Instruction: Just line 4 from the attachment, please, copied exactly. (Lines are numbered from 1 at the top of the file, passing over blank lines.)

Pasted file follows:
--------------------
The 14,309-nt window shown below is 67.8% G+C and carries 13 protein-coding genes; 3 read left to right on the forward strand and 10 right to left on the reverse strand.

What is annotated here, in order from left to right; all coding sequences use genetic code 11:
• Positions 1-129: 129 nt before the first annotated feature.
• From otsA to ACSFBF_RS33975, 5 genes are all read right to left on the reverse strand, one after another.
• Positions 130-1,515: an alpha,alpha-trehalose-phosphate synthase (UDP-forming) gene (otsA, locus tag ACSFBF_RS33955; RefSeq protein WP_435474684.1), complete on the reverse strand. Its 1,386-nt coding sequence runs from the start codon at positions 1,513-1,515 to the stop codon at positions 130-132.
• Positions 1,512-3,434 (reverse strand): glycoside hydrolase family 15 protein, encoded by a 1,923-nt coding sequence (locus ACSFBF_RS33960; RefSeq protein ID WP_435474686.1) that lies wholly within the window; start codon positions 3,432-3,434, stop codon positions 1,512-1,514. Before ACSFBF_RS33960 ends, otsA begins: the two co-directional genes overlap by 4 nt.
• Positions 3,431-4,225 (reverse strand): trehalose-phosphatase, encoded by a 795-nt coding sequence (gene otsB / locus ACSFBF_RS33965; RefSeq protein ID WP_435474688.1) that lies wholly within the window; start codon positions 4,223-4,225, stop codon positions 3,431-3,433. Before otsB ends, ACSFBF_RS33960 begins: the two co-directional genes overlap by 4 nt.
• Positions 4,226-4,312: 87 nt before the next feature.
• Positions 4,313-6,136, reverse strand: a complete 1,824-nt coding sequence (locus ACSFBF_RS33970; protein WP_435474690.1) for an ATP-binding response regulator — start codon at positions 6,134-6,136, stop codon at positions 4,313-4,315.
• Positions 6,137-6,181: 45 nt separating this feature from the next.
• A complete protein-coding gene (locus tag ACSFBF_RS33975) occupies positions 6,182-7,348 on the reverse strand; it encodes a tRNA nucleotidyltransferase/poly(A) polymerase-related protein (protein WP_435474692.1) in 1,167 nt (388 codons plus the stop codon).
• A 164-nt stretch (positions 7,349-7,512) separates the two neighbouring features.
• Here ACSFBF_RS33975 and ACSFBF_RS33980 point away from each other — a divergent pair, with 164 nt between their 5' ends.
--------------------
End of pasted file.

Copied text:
• From otsA to ACSFBF_RS33975, 5 genes are all read right to left on the reverse strand, one after another.